conceptual metaphor

A conceptual metaphor is one that is so basic in the way people think about something that they fail to perceive that it is a metaphor. For instance, most people think of time as a resource that can be saved and spent (thus "wasted" also), or as a line along which one moves. Both of these metaphors are clearly wrong in many ways, but people act as if they were real.

Accordingly it is critical to know what metaphor is being reinforced in choices of language. A rhetoric is built on such choices.

too basic to avoid

The most basic conceptual metaphors are

It is quite difficult to actually speak or write in the English language without implying several such metaphors per page. For instance, time is very often analogized to a currency or quantity that one can trade or spend, or a line along which one walks. Politics itself is often analogized to a subset of politics, war or the preparation or training for war, leading to overuse of attack and defense metaphors.

central problem

Careful term choice is a basic principle of open politics itself. At openpolitics.ca itself it is discussed as politics as usual, press release protocol, Message Team and copywriting centre problems, but also more conceptually as deep framing and as a basis for the list of all issues, list of policy terms and list of process terms. The OP:design likewise will reinforce some conceptual design metaphors over others.

credited to Lakoff

The theory is usually credited to psychologist George Lakoff who used it as the base of his theory of Moral Politics, and who wrote Metaphors We Live By with Mark Johnson, detailing how metaphors drive meaning.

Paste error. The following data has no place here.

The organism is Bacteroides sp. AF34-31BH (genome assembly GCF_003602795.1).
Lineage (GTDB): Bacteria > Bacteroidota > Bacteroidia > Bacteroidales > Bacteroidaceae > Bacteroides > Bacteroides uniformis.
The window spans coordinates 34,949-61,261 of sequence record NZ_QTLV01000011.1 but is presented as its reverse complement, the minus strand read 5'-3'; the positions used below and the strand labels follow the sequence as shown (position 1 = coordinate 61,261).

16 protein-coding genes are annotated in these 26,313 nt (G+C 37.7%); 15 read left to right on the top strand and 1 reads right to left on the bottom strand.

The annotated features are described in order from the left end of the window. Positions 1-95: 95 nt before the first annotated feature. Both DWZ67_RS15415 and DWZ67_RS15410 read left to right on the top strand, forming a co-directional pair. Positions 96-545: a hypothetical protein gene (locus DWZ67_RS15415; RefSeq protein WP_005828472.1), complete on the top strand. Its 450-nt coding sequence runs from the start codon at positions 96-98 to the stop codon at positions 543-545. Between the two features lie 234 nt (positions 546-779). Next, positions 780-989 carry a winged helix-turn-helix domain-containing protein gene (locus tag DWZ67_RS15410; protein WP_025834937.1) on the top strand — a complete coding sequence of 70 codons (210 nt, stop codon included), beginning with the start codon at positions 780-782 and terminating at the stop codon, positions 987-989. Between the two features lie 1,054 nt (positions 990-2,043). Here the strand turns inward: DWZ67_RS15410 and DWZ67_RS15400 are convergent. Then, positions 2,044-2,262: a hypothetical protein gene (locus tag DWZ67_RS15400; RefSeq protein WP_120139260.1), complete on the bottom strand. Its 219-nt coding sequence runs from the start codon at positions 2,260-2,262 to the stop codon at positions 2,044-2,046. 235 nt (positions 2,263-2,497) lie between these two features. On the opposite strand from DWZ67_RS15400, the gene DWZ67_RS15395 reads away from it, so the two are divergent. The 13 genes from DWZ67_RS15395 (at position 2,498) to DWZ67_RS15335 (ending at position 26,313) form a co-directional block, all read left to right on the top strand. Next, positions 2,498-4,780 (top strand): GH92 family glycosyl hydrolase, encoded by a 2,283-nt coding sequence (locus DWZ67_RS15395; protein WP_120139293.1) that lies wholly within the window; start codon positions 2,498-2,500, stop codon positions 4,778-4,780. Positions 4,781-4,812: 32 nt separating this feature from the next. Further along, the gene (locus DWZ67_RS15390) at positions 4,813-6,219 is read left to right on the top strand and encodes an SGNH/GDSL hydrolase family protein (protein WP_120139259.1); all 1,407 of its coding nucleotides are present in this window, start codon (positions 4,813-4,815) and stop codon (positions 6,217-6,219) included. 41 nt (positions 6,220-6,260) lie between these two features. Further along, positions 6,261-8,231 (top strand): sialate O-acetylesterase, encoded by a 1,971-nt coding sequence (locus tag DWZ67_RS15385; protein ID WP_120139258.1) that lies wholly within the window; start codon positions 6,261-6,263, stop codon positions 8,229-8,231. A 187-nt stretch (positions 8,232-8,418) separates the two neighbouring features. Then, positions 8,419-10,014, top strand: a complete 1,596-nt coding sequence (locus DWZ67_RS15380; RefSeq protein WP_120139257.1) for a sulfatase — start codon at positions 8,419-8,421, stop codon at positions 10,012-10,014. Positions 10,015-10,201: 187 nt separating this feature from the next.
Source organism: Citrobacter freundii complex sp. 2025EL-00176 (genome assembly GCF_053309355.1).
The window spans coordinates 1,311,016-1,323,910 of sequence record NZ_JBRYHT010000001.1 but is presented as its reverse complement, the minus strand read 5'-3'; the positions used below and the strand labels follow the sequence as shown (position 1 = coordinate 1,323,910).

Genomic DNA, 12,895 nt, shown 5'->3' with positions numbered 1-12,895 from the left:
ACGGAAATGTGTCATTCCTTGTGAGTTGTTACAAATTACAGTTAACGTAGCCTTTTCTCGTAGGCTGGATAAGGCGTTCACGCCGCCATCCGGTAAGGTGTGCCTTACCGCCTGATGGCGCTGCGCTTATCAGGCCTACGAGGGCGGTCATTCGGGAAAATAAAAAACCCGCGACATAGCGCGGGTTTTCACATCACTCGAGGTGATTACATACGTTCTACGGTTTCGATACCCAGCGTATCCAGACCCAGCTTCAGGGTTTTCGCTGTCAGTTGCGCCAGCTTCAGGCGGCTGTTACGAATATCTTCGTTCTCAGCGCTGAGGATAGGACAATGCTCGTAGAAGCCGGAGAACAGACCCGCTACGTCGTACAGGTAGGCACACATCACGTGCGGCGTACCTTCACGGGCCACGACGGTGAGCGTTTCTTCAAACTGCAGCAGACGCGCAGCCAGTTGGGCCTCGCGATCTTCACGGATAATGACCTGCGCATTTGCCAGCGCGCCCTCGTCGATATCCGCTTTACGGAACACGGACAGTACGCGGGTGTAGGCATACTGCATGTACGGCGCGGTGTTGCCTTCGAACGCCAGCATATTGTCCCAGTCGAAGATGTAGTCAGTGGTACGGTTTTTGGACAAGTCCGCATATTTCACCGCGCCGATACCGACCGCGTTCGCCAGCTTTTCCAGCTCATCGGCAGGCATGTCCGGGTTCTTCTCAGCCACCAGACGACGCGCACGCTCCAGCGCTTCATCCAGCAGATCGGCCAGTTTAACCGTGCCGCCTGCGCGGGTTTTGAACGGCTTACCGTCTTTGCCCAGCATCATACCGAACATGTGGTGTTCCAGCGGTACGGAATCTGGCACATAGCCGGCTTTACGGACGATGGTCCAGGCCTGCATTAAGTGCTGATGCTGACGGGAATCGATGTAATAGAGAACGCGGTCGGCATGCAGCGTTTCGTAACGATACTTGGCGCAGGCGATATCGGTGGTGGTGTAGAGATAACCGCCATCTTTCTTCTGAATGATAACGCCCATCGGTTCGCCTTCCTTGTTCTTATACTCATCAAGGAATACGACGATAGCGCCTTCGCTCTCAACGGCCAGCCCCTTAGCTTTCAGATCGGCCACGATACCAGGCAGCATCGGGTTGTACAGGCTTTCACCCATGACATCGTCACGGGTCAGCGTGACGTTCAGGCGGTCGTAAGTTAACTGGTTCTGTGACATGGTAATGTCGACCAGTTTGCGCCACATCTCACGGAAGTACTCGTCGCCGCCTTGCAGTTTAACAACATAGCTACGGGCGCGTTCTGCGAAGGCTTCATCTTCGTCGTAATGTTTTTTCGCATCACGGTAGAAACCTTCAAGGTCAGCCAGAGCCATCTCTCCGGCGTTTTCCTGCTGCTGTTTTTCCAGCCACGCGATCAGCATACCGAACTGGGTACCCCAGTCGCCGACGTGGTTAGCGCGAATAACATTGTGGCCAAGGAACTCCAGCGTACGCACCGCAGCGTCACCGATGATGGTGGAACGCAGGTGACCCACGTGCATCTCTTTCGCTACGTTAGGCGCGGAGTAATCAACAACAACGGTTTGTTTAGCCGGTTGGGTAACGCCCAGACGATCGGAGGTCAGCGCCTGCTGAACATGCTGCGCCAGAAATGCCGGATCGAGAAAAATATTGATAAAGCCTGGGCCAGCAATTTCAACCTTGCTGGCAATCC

illustrated in Star Trek

An extreme version of this principle was illustrated in a Star Trek episode featuring the fictional Tamarian language that contained only metaphorical references to a culture that could not be translated but could only be understood by experience. To the aliens that speak this language, these core metaphors are their only basis for communication. Thus it is their core ontology - the subset that must be understood to make contact at all. The Tamarians believe that shared risk, not talk, is the basis of understanding and actual community, and so kidnap Captain Picard so that he and the Tamarian Captain can undergo the same ordeals. This works not only for the characters, but for the viewer: At the beginning of the one-hour episode, the aliens speaking this tongue appear menacing and unpredictable. By the end, most viewer sunderstand exactly their intentions and terms of reference. This is likely faster acquisition of language than would be possible if the terms were not so metaphorical, and if they weren't reinforced by the action.

exploited by trolls

Similarly, the dubious trollish language seems to rely deeply on metaphor and references to past experiences embedded in its unique terms. It may be an attempt to exploit the methods of conceptual metaphor for deep framing.

This is a cite link. The theory is explained aten: disinfopedia: conceptual metaphor and en: wikipedia: conceptual metaphor..